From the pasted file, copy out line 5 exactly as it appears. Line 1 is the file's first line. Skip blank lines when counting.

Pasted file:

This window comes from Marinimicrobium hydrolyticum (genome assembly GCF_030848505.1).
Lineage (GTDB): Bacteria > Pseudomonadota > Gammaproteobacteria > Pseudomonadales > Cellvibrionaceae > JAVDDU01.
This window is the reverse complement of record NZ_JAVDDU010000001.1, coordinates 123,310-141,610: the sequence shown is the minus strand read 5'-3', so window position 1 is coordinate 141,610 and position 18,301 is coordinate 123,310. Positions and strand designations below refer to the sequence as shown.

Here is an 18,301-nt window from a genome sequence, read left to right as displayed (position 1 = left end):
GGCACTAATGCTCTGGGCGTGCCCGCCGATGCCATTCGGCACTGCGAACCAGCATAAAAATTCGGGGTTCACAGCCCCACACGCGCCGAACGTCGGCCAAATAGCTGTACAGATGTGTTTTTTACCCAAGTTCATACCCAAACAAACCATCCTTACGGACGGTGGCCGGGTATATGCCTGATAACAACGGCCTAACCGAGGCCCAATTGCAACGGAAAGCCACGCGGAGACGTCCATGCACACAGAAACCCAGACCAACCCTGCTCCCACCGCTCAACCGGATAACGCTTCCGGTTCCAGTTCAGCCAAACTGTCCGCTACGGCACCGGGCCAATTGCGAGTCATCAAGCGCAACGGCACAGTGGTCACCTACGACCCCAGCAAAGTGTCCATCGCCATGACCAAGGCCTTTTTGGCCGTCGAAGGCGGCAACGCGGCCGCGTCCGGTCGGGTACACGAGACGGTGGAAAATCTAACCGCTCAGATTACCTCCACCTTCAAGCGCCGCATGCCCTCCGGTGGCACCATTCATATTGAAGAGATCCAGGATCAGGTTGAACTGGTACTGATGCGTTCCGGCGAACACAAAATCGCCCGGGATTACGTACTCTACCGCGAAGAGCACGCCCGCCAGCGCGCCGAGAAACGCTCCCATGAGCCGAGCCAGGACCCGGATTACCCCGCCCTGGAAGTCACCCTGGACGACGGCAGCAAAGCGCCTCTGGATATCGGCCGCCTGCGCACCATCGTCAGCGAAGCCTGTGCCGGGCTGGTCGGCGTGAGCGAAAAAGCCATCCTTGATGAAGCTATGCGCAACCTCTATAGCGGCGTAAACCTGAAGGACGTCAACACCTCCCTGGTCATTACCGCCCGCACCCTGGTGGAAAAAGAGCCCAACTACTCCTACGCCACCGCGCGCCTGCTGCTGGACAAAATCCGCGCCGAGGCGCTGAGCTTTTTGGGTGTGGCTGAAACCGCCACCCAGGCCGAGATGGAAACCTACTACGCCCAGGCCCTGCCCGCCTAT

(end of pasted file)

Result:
GGCACTAATGCTCTGGGCGTGCCCGCCGATGCCATTCGGCACTGCGAACCAGCATAAAAATTCGGGGTTCACAGCCCCACACGCGCCGAACGTCGGCCAAATAGCTGTACAGATGTGTTTTTTACCCAAGTTCATACCCAAACAAACCATCCTTACGGACGGTGGCCGGGTATATGCCTGATAACAACGGCCTAACCGAGGCCCAATTGCAACGGAAAGCCACGCGGAGACGTCCATGCACACAGAAACCCAGACCAACCCTGCTCCCACCGCTCAACCGGATAACGCTTCCGGTTCCAGTTCAGCCAAACTGTCCGCTACGGCACCGGGCCAATTGCGAGTCATCAAGCGCAACGGCACAGTGGTCACCTACGACCCCAGCAAAGTGTCCATCGCCATGACCAAGGCCTTTTTGGCCGTCGAAGGCGGCAACGCGGCCGCGTCCGGTCGGGTACACGAGACGGTGGAAAATCTAACCGCTCAGATTACCTCCACCTTCAAGCGCCGCATGCCCTCCGGTGGCACCATTCATATTGAAGAGATCCAGGATCAGGTTGAACTGGTACTGATGCGTTCCGGCGAACACAAAATCGCCCGGGATTACGTACTCTACCGCGAAGAGCACGCCCGCCAGCGCGCCGAGAAACGCTCCCATGAGCCGAGCCAGGACCCGGATTACCCCGCCCTGGAAGTCACCCTGGACGACGGCAGCAAAGCGCCTCTGGATATCGGCCGCCTGCGCACCATCGTCAGCGAAGCCTGTGCCGGGCTGGTCGGCGTGAGCGAAAAAGCCATCCTTGATGAAGCTATGCGCAACCTCTATAGCGGCGTAAACCTGAAGGACGTCAACACCTCCCTGGTCATTACCGCCCGCACCCTGGTGGAAAAAGAGCCCAACTACTCCTACGCCACCGCGCGCCTGCTGCTGGACAAAATCCGCGCCGAGGCGCTGAGCTTTTTGGGTGTGGCTGAAACCGCCACCCAGGCCGAGATGGAAACCTACTACGCCCAGGCCCTGCCCGCCTAT